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    Looks like some Model M versions use a PS/2 connection, which still exist on modern motherboards (at least on some of them). I bought a new one just a few weeks ago (ASUS ROG Strix X470-F Gaming) and it has one.
    And apparently a company called Unicomp has taken over the rights to the "buckling spring" design, and they still make keyboards using it today. ;)
     
  12. Martin Beerbom

    Martin Beerbom Senior Member

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    Since I just bought the current Apple Bluetooth keyboard (without the number block; bought it because I was tired of buying batteries for the 1st-gen version of it with three AA batteries, which for some reason would not work with rechargeables), I thought I revive this thread. For anyone asking, I just love the thing. I detest the big clunky mechanical beasts, and love these flat low-travel thingies. But to each their own. Whatever keeps the word flowing.

    Re. the layout: Apple here in Germany offers all kinds of layouts, including three different layouts for English. They name them US, UK, and International. The UK and International layouts have the smaller left shift. The US version has a full-size left shift. The main difference is that for the UK, the "` ~" is located beside the left shift (and takes up the space of the full-size), and there's a "§ ±" key in the top-left. The US version has the "` ~" in the top-left position, and no "§ ±" (I have no idea why that is there anyway. Must be a British thing ;) ) – the characters can be reached easily in macOS with modifier keys (I am German, and, with macOS, can type German umlauts on an English keyboard as fast as with a German keyboard with dedicated umlaut keys. However, there was a time I was writing code and LaTeX, and the []{}\| etc. are hideously hidden on the German layout. Linux has similar typing tools. Windows hasn't – typing German with a non-German keyboard is a pain.)

    So you may make sure to get a US layout next time. (I was living in the USA for a time, and there Apple only stocked the US, French and Spanish layouts, thanks to the unified market with Canada and Mexico, but strangely, not the International English, which is similar to the UK. Here in Germany, Apple usually has all the European layouts available for online order – yay EU – plus the US [except for the iPad Pro keyboard/cover thing, which is US only]. Other computer dealers are far less accommodating.)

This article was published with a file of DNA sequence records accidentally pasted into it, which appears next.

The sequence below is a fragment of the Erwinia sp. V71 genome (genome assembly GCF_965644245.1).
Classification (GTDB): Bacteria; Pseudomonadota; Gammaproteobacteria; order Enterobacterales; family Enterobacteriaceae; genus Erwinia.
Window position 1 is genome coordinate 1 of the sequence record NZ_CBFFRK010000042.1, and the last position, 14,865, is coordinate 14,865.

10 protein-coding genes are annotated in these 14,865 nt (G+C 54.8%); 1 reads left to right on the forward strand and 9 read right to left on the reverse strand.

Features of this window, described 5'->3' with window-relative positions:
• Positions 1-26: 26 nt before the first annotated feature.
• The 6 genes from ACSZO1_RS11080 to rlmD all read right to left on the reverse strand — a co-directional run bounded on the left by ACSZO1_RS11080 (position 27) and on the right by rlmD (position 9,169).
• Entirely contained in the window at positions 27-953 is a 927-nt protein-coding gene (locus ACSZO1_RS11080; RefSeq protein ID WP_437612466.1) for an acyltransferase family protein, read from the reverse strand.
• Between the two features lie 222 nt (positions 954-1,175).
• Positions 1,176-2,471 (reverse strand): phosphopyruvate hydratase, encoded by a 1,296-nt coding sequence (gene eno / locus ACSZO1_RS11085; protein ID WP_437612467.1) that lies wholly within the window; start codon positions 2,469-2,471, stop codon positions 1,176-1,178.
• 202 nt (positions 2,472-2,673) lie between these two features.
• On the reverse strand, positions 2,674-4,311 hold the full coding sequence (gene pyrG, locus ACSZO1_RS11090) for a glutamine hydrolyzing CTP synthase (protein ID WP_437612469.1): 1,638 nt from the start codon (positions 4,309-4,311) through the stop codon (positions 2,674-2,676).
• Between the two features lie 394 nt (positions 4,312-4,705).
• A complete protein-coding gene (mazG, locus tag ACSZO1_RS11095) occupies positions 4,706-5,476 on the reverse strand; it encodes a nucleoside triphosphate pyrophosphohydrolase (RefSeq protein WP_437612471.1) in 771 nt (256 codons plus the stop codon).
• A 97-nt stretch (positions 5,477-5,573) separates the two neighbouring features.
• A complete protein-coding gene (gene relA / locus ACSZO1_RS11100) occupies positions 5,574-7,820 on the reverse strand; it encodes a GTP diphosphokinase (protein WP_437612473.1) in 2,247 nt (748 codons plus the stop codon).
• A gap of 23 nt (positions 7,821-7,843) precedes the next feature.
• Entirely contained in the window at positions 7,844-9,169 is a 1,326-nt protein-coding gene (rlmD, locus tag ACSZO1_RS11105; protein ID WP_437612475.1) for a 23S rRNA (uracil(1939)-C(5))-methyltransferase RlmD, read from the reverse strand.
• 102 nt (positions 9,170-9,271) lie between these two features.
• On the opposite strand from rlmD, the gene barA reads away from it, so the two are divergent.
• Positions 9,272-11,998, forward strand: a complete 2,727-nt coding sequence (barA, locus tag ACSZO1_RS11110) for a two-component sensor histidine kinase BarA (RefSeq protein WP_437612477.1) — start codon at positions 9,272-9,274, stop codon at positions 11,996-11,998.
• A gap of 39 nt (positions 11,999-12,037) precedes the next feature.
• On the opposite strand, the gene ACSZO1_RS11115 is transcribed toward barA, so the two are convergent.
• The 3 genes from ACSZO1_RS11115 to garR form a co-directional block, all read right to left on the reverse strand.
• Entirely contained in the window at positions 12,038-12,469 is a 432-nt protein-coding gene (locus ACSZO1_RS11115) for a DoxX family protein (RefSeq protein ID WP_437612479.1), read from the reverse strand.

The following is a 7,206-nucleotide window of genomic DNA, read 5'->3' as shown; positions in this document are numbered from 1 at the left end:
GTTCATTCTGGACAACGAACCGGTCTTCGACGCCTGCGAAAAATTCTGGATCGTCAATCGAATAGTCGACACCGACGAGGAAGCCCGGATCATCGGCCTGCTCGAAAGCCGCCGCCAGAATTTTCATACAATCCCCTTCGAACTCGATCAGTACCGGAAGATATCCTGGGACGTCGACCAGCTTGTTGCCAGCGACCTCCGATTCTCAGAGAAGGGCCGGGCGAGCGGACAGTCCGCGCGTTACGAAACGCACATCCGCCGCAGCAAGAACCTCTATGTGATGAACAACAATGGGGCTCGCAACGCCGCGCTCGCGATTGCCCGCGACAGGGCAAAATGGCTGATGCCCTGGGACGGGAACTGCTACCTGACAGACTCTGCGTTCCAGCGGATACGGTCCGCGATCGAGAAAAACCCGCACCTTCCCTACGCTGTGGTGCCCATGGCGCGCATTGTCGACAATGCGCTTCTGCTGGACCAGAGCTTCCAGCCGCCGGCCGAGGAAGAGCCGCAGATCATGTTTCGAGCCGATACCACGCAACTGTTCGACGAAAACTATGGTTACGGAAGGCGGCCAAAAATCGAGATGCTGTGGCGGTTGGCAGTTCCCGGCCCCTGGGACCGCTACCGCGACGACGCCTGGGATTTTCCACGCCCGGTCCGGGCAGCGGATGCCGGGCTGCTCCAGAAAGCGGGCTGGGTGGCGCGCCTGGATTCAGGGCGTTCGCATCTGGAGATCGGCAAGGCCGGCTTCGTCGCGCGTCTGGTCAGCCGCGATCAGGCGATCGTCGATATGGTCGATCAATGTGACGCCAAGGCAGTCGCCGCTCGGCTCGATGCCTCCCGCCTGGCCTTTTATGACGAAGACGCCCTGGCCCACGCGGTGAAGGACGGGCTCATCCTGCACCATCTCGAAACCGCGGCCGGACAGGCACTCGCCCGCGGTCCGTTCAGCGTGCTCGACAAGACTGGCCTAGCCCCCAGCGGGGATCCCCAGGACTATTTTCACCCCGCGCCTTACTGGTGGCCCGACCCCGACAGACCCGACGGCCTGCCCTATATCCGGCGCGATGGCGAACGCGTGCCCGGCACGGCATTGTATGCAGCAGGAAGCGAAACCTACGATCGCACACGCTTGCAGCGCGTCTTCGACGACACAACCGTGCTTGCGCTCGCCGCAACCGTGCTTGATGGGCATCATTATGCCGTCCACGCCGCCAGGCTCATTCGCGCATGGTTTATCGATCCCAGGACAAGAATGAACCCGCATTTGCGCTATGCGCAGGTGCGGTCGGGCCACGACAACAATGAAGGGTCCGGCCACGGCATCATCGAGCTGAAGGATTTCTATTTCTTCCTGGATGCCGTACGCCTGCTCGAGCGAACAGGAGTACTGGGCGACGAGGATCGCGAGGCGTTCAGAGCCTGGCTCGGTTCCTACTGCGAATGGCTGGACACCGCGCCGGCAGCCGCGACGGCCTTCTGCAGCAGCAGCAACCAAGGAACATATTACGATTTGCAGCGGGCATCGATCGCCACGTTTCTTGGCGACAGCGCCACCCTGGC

13. Steerpike

    Steerpike Felis amatus Contributor

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    There really isn't one. There is only one that is best for you, and that's individual preference. I know people who do a lot of writing on Macbooks and love the new Apple keyboards with the miniscule travel distance (despite some of their reported problems). Others like keys with a much longer travel distance. Some want a mechanical keyboard. Some like to hear the loud clicking as they type. There is no 'best' answer to a question like this.
     
  14. big soft moose

    big soft moose An Admoostrator Staff Supporter Contributor Community Volunteer

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    a number of full time writers i know recomend the qwerky writer - but it is way too expensive for me to try - personally i write on a bog standard logitech keyboard although i may try a mechanical in the fullness of time
     
  15. The Dapper Hooligan

    The Dapper Hooligan (V) ( ;,,;) (v) Contributor

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    I tried it and didn't appreciate it. It's built to work fast, but the round keytops make it hard to type accurately if you're not a precise typist.